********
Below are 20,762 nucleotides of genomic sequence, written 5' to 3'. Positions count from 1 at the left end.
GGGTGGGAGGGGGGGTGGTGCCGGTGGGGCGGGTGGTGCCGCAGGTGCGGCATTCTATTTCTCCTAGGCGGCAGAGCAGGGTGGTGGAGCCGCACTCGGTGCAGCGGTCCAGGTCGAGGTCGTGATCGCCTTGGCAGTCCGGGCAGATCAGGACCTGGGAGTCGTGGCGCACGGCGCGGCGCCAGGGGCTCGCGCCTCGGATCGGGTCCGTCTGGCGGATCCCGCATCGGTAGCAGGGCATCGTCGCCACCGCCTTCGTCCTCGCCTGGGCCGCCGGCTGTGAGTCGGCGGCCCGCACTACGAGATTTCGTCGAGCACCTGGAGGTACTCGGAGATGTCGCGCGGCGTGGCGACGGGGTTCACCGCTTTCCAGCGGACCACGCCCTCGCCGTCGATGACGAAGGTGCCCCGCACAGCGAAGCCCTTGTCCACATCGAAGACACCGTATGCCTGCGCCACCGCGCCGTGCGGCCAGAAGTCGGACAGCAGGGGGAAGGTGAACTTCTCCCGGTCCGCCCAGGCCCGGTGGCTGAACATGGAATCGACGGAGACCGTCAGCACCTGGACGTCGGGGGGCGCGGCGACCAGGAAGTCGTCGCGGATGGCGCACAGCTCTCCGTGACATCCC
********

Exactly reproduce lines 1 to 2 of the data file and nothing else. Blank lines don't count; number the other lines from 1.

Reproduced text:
Below are 20,762 nucleotides of genomic sequence, written 5' to 3'. Positions count from 1 at the left end.
GGGTGGGAGGGGGGGTGGTGCCGGTGGGGCGGGTGGTGCCGCAGGTGCGGCATTCTATTTCTCCTAGGCGGCAGAGCAGGGTGGTGGAGCCGCACTCGGTGCAGCGGTCCAGGTCGAGGTCGTGATCGCCTTGGCAGTCCGGGCAGATCAGGACCTGGGAGTCGTGGCGCACGGCGCGGCGCCAGGGGCTCGCGCCTCGGATCGGGTCCGTCTGGCGGATCCCGCATCGGTAGCAGGGCATCGTCGCCACCGCCTTCGTCCTCGCCTGGGCCGCCGGCTGTGAGTCGGCGGCCCGCACTACGAGATTTCGTCGAGCACCTGGAGGTACTCGGAGATGTCGCGCGGCGTGGCGACGGGGTTCACCGCTTTCCAGCGGACCACGCCCTCGCCGTCGATGACGAAGGTGCCCCGCACAGCGAAGCCCTTGTCCACATCGAAGACACCGTATGCCTGCGCCACCGCGCCGTGCGGCCAGAAGTCGGACAGCAGGGGGAAGGTGAACTTCTCCCGGTCCGCCCAGGCCCGGTGGCTGAACATGGAATCGACGGAGACCGTCAGCACCTGGACGTCGGGGGGCGCGGCGACCAGGAAGTCGTCGCGGATGGCGCACAGCTCTCCGTGACATCCC